The saga of New Jersey student Caitlyn Ricci’s tuition lawsuit against her parents continues.

In today’s chapter,  Samantha Walkins of Point Loma Nazarene University reports the case is now headed to appeals court.

A New Jersey student is suing her divorced parents because they refuse to fund her education at the college of her choice, citing New Jersey’s curious legal precedents.

Her case has drawn so much attention that it has prompted legislation to preempt future litigation – and under a ruling Monday, the dispute could drag on another year.

…The judge ruled on Halloween that Michael Ricci and Maura McGarvey must pay $16,000 per year to help Caitlyn with her tuition. Another judge, Thomas Shusted, ruled earlier this month that the parents must pay their daughter’s outstanding $906 tuition payment at Rowan College at Gloucester County, which she attended prior to Temple, the Inquirer said.“I’m not going to pay. I’m not going to give them any money until my daughter has a relationship with me and we start to heal our family,” Michael Ricci told ABC 7 Chicago after the hearing before Shusted.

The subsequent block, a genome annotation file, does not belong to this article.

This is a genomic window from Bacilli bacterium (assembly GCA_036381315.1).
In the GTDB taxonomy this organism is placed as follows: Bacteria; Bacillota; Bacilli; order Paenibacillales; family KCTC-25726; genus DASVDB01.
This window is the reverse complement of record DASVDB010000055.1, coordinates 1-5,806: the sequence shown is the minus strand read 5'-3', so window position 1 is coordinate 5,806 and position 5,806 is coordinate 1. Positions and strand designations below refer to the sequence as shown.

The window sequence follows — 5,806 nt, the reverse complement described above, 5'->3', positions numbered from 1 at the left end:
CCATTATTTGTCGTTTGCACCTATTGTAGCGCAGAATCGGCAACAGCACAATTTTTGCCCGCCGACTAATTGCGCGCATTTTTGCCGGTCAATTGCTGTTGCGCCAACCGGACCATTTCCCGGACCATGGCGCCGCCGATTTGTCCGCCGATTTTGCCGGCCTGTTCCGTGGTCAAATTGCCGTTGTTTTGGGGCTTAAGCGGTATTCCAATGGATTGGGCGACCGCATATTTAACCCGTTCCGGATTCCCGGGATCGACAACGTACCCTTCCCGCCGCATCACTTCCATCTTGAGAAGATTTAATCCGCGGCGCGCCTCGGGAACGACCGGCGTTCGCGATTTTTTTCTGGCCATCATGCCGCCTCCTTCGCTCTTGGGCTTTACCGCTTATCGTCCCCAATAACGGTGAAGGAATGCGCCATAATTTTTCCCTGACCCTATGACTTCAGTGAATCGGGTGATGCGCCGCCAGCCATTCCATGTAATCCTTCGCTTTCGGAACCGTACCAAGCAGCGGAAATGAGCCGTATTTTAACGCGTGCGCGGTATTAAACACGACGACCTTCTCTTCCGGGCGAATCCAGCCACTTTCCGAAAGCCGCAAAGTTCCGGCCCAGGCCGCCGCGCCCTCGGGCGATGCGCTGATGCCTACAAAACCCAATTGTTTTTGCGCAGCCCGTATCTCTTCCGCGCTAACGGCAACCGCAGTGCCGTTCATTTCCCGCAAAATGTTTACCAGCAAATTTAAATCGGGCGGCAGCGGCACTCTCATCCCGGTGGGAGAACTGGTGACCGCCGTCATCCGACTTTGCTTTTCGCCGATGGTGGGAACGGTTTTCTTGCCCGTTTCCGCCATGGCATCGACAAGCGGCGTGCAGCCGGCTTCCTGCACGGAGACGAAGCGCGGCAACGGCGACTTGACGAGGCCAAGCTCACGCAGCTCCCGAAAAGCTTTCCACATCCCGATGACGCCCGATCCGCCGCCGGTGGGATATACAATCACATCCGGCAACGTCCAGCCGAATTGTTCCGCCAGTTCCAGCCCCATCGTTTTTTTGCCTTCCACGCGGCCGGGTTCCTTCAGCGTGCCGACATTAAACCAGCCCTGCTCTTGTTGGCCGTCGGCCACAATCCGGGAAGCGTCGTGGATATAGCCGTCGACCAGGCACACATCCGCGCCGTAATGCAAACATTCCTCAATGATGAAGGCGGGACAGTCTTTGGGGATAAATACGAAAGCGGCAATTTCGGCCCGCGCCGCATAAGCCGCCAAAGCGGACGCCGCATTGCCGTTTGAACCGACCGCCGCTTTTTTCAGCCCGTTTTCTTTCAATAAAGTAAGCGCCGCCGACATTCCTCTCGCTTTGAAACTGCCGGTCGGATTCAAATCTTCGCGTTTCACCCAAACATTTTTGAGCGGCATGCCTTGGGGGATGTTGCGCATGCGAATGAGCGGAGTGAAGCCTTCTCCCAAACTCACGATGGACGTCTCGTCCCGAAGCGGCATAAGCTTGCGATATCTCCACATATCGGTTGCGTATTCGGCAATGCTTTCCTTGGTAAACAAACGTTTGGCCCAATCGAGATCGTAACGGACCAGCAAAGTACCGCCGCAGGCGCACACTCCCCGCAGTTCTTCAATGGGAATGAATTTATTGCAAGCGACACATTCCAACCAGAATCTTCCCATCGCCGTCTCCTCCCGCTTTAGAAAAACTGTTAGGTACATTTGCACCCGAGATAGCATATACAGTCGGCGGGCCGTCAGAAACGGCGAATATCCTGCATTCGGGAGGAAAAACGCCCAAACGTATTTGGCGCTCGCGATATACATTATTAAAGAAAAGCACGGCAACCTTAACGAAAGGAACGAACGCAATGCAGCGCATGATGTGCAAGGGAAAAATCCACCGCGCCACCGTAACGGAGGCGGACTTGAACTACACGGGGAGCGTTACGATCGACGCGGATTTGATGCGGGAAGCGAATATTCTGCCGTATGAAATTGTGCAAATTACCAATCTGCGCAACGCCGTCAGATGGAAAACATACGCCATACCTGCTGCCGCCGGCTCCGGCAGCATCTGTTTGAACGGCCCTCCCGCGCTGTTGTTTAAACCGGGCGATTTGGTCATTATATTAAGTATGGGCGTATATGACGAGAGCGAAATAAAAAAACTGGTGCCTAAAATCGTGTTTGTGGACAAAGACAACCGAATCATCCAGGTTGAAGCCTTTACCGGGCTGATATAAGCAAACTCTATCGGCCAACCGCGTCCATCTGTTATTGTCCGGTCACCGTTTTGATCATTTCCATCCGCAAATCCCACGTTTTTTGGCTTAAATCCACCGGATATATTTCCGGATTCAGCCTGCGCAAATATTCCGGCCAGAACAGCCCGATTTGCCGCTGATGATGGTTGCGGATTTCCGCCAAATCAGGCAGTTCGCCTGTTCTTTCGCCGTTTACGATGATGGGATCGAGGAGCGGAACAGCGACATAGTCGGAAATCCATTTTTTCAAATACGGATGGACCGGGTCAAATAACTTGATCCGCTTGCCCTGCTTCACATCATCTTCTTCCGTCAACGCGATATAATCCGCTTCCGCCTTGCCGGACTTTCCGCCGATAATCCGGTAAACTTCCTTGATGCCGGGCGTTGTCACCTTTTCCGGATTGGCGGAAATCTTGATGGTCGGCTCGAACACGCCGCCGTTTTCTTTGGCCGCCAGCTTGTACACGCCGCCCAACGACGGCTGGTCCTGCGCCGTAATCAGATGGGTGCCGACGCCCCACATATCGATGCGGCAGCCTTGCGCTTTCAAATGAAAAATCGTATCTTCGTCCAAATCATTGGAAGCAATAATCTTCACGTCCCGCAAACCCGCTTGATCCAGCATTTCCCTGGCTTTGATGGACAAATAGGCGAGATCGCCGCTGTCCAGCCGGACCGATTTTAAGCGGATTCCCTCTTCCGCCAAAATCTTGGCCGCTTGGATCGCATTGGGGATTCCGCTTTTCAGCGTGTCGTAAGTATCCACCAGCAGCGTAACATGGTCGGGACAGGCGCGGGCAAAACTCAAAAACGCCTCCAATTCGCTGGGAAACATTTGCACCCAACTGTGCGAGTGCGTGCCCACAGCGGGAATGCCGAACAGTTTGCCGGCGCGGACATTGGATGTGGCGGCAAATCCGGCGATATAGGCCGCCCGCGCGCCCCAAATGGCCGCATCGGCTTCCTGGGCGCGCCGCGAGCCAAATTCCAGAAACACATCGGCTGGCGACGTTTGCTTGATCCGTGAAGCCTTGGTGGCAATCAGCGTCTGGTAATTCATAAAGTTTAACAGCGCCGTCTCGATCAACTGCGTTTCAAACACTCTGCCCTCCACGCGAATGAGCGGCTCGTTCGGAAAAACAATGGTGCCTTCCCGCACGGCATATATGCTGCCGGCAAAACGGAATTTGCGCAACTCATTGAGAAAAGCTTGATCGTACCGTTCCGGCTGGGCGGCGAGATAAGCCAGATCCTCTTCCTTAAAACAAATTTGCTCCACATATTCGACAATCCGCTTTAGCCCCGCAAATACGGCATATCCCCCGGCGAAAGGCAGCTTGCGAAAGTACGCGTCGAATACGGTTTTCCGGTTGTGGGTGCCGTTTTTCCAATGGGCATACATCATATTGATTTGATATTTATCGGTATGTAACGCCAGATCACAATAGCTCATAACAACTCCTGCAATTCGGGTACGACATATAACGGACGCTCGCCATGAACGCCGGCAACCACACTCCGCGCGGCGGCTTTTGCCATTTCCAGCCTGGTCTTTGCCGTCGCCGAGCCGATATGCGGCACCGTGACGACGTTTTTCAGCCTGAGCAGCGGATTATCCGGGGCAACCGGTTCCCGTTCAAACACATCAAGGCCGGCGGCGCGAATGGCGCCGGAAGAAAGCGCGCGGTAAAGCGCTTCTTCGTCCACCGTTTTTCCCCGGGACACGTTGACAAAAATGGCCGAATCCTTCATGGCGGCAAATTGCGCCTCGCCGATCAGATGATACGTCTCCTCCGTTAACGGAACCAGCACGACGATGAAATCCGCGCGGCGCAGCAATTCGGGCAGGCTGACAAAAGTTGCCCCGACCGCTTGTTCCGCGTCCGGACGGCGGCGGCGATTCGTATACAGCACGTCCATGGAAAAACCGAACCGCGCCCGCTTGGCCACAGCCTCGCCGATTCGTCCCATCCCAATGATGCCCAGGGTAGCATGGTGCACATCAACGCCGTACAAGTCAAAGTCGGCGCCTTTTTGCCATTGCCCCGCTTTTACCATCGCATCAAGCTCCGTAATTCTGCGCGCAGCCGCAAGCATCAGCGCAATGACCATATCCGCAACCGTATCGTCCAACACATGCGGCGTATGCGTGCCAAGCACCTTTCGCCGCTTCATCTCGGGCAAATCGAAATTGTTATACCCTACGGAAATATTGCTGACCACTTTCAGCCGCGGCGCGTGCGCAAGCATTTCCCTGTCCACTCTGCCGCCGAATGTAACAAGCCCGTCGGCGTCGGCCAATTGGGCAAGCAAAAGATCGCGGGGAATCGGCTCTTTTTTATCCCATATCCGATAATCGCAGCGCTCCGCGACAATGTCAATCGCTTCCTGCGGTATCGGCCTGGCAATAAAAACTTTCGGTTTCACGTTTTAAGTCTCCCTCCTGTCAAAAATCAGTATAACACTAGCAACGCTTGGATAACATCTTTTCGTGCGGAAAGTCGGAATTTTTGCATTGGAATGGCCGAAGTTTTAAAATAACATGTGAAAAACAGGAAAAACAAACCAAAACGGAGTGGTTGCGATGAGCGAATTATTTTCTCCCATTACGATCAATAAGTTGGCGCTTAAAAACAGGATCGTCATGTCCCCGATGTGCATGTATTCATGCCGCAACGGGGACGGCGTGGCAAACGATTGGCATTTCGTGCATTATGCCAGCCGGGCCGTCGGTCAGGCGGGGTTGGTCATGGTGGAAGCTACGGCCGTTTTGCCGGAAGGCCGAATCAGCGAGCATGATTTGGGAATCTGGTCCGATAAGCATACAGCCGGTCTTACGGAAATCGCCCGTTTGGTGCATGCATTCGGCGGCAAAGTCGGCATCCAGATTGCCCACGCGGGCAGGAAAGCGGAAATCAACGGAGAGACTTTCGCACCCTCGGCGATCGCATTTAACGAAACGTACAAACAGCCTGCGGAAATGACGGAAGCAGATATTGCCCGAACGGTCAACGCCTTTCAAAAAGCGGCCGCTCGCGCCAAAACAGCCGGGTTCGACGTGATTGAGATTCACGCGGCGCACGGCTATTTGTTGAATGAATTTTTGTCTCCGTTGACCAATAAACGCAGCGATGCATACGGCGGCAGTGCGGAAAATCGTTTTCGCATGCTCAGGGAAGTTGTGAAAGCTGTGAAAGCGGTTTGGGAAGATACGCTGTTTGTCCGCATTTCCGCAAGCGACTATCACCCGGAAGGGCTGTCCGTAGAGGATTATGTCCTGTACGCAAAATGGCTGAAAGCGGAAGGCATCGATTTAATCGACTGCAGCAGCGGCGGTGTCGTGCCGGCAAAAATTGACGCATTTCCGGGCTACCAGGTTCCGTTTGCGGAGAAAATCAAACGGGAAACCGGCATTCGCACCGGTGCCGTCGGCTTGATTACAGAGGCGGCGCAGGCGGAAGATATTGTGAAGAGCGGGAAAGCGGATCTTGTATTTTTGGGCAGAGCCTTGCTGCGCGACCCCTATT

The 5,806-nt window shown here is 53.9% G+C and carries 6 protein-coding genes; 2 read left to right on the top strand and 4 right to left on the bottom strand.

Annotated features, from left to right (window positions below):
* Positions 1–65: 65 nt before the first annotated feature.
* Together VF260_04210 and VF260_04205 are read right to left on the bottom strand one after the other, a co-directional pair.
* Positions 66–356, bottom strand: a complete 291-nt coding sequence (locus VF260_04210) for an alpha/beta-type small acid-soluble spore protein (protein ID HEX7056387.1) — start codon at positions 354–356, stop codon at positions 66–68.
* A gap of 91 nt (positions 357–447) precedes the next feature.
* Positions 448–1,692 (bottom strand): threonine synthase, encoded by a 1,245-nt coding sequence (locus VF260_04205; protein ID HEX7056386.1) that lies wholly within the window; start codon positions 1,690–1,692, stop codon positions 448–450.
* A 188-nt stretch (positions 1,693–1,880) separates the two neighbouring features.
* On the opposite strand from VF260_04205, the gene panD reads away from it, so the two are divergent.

Spills onto parenting website, fundraising campaign

The legal dispute has even spilled onto Yahoo Parenting, where Michael Ricci wrote a first-person account of his family struggles – and where his daughter’s attorney posted a response.

“My ex and I have five kids between us, a mortgage, and other expenses. Why don’t they take any of that into account?” Ricci wrote.

Rochester shot back: “She is a solid A/B college student and works a 30 hour job” now that Caitlyn Ricci lives with her grandparents. “Mr. Ricci should be proud of her accomplishments instead of disparaging [her] because he doesn’t want to pay for her education.”

McGarvey also set up a fundraising page at GoFundMe to help cover her legal bills and explain her side of the story.

When Rochester claimed that Caitlyn’s parents had incomes sufficient to pay for their daughter’s Temple tuition, he was referring to “the income of two separate households, mine and my husband’s plus my ex-husband’s and his wife’s” – four adults, five minors and two mortgages, McGarvey wrote. She personally has “more debts than assets.”